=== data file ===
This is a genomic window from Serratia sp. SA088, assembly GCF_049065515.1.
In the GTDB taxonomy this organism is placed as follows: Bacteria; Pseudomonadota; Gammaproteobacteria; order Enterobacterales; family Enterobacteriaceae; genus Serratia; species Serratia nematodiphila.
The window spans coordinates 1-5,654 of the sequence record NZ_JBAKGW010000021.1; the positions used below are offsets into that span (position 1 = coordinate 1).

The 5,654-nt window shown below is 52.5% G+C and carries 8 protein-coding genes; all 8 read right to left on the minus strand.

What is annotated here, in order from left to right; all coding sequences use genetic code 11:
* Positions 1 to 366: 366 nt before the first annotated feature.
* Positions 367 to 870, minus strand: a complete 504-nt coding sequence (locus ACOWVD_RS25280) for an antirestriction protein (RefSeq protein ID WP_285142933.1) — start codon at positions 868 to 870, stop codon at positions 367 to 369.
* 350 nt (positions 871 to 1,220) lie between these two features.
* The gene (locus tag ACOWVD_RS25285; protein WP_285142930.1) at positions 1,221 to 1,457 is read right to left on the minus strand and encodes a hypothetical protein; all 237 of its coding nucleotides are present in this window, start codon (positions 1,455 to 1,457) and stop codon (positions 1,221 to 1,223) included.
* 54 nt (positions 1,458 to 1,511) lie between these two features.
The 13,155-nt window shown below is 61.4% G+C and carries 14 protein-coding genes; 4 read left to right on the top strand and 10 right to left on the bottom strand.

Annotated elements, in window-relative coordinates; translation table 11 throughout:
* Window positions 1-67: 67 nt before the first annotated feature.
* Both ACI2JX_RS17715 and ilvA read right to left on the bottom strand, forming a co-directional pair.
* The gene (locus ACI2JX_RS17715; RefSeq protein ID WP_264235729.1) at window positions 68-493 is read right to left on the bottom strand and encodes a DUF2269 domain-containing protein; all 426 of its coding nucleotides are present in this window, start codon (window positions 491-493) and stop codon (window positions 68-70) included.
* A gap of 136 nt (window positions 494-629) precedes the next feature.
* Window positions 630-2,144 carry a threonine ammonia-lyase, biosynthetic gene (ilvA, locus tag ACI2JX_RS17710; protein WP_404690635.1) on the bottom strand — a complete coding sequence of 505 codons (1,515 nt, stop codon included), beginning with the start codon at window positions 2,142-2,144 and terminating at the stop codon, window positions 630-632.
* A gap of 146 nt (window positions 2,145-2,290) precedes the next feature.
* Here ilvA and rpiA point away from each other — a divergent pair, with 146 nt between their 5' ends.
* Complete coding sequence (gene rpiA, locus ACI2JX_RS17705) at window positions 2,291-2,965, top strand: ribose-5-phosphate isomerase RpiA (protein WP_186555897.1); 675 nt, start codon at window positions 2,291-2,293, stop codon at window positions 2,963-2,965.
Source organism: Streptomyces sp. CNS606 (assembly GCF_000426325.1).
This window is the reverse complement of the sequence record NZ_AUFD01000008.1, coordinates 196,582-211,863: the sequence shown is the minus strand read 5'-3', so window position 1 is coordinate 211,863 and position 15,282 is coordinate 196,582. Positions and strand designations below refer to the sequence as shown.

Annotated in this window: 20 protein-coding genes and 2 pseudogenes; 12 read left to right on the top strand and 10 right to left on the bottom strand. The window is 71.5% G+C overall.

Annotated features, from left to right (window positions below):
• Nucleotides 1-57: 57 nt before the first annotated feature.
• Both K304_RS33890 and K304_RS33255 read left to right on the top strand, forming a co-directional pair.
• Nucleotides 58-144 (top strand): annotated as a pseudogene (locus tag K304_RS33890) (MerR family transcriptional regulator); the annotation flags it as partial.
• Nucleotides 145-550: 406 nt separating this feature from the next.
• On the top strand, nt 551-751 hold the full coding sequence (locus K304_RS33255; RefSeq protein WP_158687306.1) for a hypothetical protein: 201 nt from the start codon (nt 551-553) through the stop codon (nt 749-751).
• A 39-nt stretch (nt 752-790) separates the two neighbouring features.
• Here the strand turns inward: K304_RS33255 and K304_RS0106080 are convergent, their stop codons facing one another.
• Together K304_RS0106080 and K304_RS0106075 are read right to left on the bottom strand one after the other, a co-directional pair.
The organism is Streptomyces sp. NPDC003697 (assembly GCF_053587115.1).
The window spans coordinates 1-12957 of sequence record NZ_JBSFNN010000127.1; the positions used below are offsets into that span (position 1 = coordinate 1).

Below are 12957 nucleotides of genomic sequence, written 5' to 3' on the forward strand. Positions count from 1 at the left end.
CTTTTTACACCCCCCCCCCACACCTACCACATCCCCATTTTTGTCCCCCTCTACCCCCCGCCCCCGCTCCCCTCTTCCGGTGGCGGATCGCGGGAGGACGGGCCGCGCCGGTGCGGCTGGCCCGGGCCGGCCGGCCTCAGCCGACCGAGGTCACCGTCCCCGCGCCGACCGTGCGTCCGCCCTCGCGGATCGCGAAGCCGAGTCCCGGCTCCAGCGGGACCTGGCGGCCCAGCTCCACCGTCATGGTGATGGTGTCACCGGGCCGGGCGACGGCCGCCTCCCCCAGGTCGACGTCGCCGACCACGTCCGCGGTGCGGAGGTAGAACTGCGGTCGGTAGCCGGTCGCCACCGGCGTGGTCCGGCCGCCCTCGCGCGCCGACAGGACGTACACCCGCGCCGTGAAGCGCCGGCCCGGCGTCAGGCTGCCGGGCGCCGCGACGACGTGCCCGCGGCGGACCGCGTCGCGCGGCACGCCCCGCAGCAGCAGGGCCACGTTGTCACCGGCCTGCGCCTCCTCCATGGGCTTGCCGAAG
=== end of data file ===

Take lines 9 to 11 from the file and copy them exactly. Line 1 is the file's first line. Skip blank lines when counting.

* The gene (locus tag ACOWVD_RS25285; protein WP_285142930.1) at positions 1,221 to 1,457 is read right to left on the minus strand and encodes a hypothetical protein; all 237 of its coding nucleotides are present in this window, start codon (positions 1,455 to 1,457) and stop codon (positions 1,221 to 1,223) included.
* 54 nt (positions 1,458 to 1,511) lie between these two features.
The 13,155-nt window shown below is 61.4% G+C and carries 14 protein-coding genes; 4 read left to right on the top strand and 10 right to left on the bottom strand.